There are lots of myths and urban legends about Washington, DC’s sites. The Lincoln Memorial is the home of the myths I hear most often form visitors (and some misinformed tour guides).
The first myth is that Lincoln’s hands make the American Sign Language symbols for the letters A and L. Some say this is because the sculptor, Daniel Chester French, had a child who was hearing impaired. Not true. French used molds of Lincoln’s hands made in 1860 as the source for his work, opening the right hand to make him appear more relaxed. This myth probably originated because French did do a sculpture of Thomas Hopkins Gallaudet, the co-founder of the first school for the deaf in the US, Washington’s own Gallaudet University.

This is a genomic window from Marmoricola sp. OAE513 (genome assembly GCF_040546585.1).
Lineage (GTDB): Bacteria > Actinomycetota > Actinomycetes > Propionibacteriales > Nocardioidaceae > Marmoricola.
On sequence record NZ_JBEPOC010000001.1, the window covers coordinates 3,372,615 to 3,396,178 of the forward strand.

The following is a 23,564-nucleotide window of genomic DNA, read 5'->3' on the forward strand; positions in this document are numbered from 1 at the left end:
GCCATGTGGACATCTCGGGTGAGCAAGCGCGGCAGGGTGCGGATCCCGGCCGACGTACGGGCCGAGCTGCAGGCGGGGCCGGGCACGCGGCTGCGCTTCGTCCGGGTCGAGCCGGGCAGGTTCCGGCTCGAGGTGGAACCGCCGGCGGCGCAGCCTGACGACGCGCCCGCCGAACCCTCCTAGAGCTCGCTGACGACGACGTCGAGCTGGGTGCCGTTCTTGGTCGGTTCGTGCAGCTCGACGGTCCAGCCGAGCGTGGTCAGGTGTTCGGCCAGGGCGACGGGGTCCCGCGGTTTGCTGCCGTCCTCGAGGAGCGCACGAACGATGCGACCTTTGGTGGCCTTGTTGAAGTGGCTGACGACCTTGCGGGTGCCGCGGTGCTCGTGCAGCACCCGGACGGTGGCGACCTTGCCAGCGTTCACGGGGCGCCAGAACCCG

The second common Lincoln Memorial myth is that French carved a profile of Robert E. Lee on the back of Lincoln’s head. Again, not true. Looking at the back of the statute is like looking at clouds – if you stare at them long enough who knows what you will see.
The other myth is that the fifty-seven steps leading to the chamber represent Lincoln’s age when he died. Once again, not true. Lincoln dies at 56. The number of steps have no significance other than it’s the number needed to get to the chamber.